MINDFULNESS-BASED STRESS REDUCTION THERAPY
The future depends on present-moment living.
Mindfulness helps to cultivate moment-to-moment awareness which encourages individuals to connect to the present moment, rather than living in the past or the future. It is based on the ancient practice of mindfulness which is about slowing down and being fully alive and present in the richness of each moment of our life. Mindfulness helps in gaining access to deep inner resources for living, healing and coping with stress through mindful practices, and meditation. Research shows that mindfulness practices help with a variety of ailments including stress, hypertension, obesity, diabetes, anxiety, depression, sleep disorders, and chronic pain.
Mindfulness means maintaining a moment-by-moment awareness of our thoughts, feelings, bodily sensations, and surrounding environment.
Mindfulness also involves acceptance, meaning that we pay attention to our thoughts and feelings without judging them—without believing, for instance, that there’s a “right” or “wrong” way to think or feel in a given moment. When we practice mindfulness, our thoughts tune into what we’re sensing in the present moment rather than rehashing the past or imagining the future.
Though it has its roots in Buddhist meditation, a secular practice of mindfulness has entered the American mainstream in recent years, in part through the work of Jon Kabat-Zinn and his Mindfulness-Based Stress Reduction (MBSR) program, which he launched at the University of Massachusetts Medical School in 1979. Since that time, thousands of studies have documented the physical and mental health benefits of mindfulness in general and MBSR in particular, inspiring countless programs to adapt the MBSR model for schools, prisons, hospitals, veterans centers, and beyond.
Why Practice Mindfulness?
Studies have shown that practicing mindfulness, even for just a few weeks, can bring a variety of physical, psychological, and social benefits. Here are some of these benefits, which extend across many different settings.
Mindfulness is good for our bodies: A seminal study found that, after just eight weeks of training, practicing mindfulness meditation boosts our immune system’s ability to fight off illness.
Mindfulness is good for our minds: Several studies have found that mindfulness increases positive emotions while reducing negative emotions and stress. Indeed, at least one study suggests it may be as good as antidepressants in fighting depression and preventing relapse.
Mindfulness changes our brains: Research has found that it increases density of gray matter in brain regions linked to learning, memory, emotion regulation, and empathy.
Mindfulness helps us focus: Studies suggest that mindfulness helps us tune out distractions and improves our memory and attention skills..
Mindfulness fosters compassion and altruism: Research suggests mindfulness training makes us more likely to help someone in need and increases activity in neural networks involved in understanding the suffering of others and regulating emotions. Evidence suggests it might boost self-compassion as well.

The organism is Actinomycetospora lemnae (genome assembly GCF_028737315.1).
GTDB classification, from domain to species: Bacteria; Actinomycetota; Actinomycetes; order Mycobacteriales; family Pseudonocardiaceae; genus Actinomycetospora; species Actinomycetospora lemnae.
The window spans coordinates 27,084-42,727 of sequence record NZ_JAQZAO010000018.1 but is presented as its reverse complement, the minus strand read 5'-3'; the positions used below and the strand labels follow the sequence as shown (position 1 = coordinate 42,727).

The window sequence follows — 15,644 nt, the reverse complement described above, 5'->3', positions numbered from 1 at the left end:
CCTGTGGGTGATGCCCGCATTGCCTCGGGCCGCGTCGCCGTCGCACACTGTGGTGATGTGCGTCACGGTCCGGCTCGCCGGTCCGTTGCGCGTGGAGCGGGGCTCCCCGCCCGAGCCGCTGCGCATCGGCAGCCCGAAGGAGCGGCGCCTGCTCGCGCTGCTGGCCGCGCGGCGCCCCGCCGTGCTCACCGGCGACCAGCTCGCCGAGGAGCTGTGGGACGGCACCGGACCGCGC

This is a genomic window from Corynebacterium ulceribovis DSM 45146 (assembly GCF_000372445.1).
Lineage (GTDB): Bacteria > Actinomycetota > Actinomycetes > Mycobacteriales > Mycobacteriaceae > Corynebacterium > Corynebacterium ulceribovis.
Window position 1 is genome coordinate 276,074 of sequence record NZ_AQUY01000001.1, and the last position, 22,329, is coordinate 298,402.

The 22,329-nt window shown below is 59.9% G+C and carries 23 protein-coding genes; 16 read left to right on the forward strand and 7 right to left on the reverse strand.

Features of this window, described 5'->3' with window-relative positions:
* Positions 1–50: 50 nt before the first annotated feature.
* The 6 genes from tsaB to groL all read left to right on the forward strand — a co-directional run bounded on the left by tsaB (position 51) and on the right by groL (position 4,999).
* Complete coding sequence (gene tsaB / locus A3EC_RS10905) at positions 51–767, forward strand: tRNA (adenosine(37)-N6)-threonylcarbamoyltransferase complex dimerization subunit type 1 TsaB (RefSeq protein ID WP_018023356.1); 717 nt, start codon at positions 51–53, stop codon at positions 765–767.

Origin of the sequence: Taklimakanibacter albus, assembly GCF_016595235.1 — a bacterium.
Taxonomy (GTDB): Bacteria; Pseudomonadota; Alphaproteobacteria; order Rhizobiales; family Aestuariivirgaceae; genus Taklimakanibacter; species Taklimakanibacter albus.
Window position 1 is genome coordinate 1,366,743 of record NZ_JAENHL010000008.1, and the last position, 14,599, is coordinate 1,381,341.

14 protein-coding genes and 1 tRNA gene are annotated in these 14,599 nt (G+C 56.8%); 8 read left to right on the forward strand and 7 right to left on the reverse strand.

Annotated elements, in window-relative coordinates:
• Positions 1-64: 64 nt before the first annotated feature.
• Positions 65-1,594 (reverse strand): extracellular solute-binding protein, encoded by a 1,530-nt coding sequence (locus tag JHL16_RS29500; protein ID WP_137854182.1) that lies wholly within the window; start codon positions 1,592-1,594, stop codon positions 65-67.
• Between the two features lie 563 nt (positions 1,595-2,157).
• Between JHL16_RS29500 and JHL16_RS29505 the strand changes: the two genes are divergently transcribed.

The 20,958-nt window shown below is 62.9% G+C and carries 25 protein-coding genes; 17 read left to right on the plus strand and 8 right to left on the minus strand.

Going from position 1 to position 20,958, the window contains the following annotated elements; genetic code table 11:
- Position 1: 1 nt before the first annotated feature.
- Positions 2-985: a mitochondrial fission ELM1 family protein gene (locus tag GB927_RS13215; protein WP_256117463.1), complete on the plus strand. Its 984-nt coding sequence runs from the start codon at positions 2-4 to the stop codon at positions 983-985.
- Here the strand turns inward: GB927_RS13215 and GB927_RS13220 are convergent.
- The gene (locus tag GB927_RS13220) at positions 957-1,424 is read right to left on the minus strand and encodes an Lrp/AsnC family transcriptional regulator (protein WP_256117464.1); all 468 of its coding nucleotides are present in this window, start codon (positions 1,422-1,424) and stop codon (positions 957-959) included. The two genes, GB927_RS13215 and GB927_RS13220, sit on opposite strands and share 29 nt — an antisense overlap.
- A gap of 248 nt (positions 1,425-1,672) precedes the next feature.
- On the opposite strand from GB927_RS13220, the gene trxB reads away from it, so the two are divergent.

Mindfulness fights obesity: Practicing “mindful eating” encourages healthier eating habits, helps people lose weight, and helps them savor the food they do eat.
Mindfulness helps health care professionals cope with stress, connect with their patients , and improve their general quality of life. It also helps mental health professionals by reducing negative emotions and anxiety, and increasing their positive emotions and feelings of self-compassion.
Mindfulness helps veterans: Studies suggest it can reduce the symptoms of Post Traumatic Stress Disorder (PTSD) in the aftermath of war.
How to Cultivate Mindfulness?
Jon Kabat-Zinn emphasizes that although mindfulness can be cultivated through formal meditation, that’s not the only way. “It’s not really about sitting in the full lotus, like pretending you’re a statue in a British museum,” he says, “It’s about living your life as if it really mattered, moment by moment by moment by moment.”
Here are a few key components of practicing mindfulness that Kabat-Zinn and others identify:
Pay close attention to your breathing, especially when you’re feeling intense emotions.
Notice—really notice—what you’re sensing in a given moment, the sights, sounds, and smells that ordinarily slip by without reaching your conscious awareness.
Recognize that your thoughts and emotions are fleeting and do not define you, an insight that can free you from negative thought patterns.
Tune into your body’s physical sensations, from the water hitting your skin in the shower to the way your body rests in your office chair.
How does Mindfulness work in a therapy setting?
Verbal cues help the person in therapy maintain awareness of movement, breathing, and sensations throughout several different exercises. Breathing exercises, body scan meditations, and guided imagery are also often used in mindfulness approaches.
Eventually, the person in therapy is encouraged to practice mindfulness in daily life. This continuation of the therapeutic process allows the individual to observe, explore, and experience mindfulness in a non-clinical environment and later examine, in session, the effects and obstacles encountered during daily life. The combined observations and examination can often become a catalyst for behavior and thought modification.
Designed to deliberately focus a person’s attention on the present experience in a way that is non-judgmental, mindfulness-based interventions, offer several positive mental health benefits. These benefits can help enhance your journey toward self-actualization and feeling happily and usefully whole.
How Mindful Are You?
Find out by taking the Greater Good mindfulness quiz which is based on the Philadelphia Mindfulness Scale.